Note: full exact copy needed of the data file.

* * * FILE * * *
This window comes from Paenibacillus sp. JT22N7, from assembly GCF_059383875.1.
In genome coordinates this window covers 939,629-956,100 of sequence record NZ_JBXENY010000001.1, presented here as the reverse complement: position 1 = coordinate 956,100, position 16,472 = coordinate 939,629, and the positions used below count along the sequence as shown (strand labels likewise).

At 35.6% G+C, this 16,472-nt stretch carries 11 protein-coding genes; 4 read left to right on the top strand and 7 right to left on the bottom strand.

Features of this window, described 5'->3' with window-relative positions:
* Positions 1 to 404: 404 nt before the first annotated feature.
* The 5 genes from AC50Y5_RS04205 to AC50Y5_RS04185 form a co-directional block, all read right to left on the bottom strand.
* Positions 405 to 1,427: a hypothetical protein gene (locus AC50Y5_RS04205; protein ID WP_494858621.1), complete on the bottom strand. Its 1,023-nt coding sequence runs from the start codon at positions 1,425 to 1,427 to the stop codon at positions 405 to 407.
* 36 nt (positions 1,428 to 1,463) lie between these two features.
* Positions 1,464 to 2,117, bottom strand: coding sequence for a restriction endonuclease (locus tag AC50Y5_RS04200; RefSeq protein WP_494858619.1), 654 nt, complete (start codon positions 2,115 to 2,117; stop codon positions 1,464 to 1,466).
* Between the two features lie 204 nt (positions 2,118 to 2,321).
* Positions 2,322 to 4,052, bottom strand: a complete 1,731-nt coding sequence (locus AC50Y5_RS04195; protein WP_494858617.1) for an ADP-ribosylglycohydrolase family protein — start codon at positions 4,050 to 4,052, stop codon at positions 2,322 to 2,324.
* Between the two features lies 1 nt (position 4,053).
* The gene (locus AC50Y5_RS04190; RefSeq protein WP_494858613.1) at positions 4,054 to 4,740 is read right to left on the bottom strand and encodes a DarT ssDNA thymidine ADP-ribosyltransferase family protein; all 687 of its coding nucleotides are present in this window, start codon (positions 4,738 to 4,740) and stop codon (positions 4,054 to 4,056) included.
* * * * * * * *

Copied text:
This window comes from Paenibacillus sp. JT22N7, from assembly GCF_059383875.1.
In genome coordinates this window covers 939,629-956,100 of sequence record NZ_JBXENY010000001.1, presented here as the reverse complement: position 1 = coordinate 956,100, position 16,472 = coordinate 939,629, and the positions used below count along the sequence as shown (strand labels likewise).

At 35.6% G+C, this 16,472-nt stretch carries 11 protein-coding genes; 4 read left to right on the top strand and 7 right to left on the bottom strand.

Features of this window, described 5'->3' with window-relative positions:
* Positions 1 to 404: 404 nt before the first annotated feature.
* The 5 genes from AC50Y5_RS04205 to AC50Y5_RS04185 form a co-directional block, all read right to left on the bottom strand.
* Positions 405 to 1,427: a hypothetical protein gene (locus AC50Y5_RS04205; protein ID WP_494858621.1), complete on the bottom strand. Its 1,023-nt coding sequence runs from the start codon at positions 1,425 to 1,427 to the stop codon at positions 405 to 407.
* 36 nt (positions 1,428 to 1,463) lie between these two features.
* Positions 1,464 to 2,117, bottom strand: coding sequence for a restriction endonuclease (locus tag AC50Y5_RS04200; RefSeq protein WP_494858619.1), 654 nt, complete (start codon positions 2,115 to 2,117; stop codon positions 1,464 to 1,466).
* Between the two features lie 204 nt (positions 2,118 to 2,321).
* Positions 2,322 to 4,052, bottom strand: a complete 1,731-nt coding sequence (locus AC50Y5_RS04195; protein WP_494858617.1) for an ADP-ribosylglycohydrolase family protein — start codon at positions 4,050 to 4,052, stop codon at positions 2,322 to 2,324.
* Between the two features lies 1 nt (position 4,053).
* The gene (locus AC50Y5_RS04190; RefSeq protein WP_494858613.1) at positions 4,054 to 4,740 is read right to left on the bottom strand and encodes a DarT ssDNA thymidine ADP-ribosyltransferase family protein; all 687 of its coding nucleotides are present in this window, start codon (positions 4,738 to 4,740) and stop codon (positions 4,054 to 4,056) included.